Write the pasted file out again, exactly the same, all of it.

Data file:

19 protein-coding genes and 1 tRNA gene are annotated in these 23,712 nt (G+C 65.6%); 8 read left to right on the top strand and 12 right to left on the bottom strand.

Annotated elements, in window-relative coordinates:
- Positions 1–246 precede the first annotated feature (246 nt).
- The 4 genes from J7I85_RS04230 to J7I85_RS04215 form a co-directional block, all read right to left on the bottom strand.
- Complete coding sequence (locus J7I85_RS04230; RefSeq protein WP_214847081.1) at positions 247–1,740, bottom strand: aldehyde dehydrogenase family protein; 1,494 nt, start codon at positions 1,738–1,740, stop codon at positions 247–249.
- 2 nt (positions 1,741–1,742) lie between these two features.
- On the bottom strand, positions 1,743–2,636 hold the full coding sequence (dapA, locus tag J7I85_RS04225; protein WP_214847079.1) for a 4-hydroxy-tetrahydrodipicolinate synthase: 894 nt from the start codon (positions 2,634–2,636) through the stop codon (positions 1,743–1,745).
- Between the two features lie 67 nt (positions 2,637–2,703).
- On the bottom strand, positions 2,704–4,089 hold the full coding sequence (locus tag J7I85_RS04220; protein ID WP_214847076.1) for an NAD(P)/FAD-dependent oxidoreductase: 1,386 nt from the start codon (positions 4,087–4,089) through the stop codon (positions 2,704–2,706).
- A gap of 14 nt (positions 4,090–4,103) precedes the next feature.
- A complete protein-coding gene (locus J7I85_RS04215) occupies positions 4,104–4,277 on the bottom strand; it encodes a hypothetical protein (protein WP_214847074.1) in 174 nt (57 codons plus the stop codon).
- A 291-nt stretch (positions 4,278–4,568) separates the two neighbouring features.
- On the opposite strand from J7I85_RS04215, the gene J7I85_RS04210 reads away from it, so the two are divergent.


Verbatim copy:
19 protein-coding genes and 1 tRNA gene are annotated in these 23,712 nt (G+C 65.6%); 8 read left to right on the top strand and 12 right to left on the bottom strand.

Annotated elements, in window-relative coordinates:
- Positions 1–246 precede the first annotated feature (246 nt).
- The 4 genes from J7I85_RS04230 to J7I85_RS04215 form a co-directional block, all read right to left on the bottom strand.
- Complete coding sequence (locus J7I85_RS04230; RefSeq protein WP_214847081.1) at positions 247–1,740, bottom strand: aldehyde dehydrogenase family protein; 1,494 nt, start codon at positions 1,738–1,740, stop codon at positions 247–249.
- 2 nt (positions 1,741–1,742) lie between these two features.
- On the bottom strand, positions 1,743–2,636 hold the full coding sequence (dapA, locus tag J7I85_RS04225; protein WP_214847079.1) for a 4-hydroxy-tetrahydrodipicolinate synthase: 894 nt from the start codon (positions 2,634–2,636) through the stop codon (positions 1,743–1,745).
- Between the two features lie 67 nt (positions 2,637–2,703).
- On the bottom strand, positions 2,704–4,089 hold the full coding sequence (locus tag J7I85_RS04220; protein ID WP_214847076.1) for an NAD(P)/FAD-dependent oxidoreductase: 1,386 nt from the start codon (positions 4,087–4,089) through the stop codon (positions 2,704–2,706).
- A gap of 14 nt (positions 4,090–4,103) precedes the next feature.
- A complete protein-coding gene (locus J7I85_RS04215) occupies positions 4,104–4,277 on the bottom strand; it encodes a hypothetical protein (protein WP_214847074.1) in 174 nt (57 codons plus the stop codon).
- A 291-nt stretch (positions 4,278–4,568) separates the two neighbouring features.
- On the opposite strand from J7I85_RS04215, the gene J7I85_RS04210 reads away from it, so the two are divergent.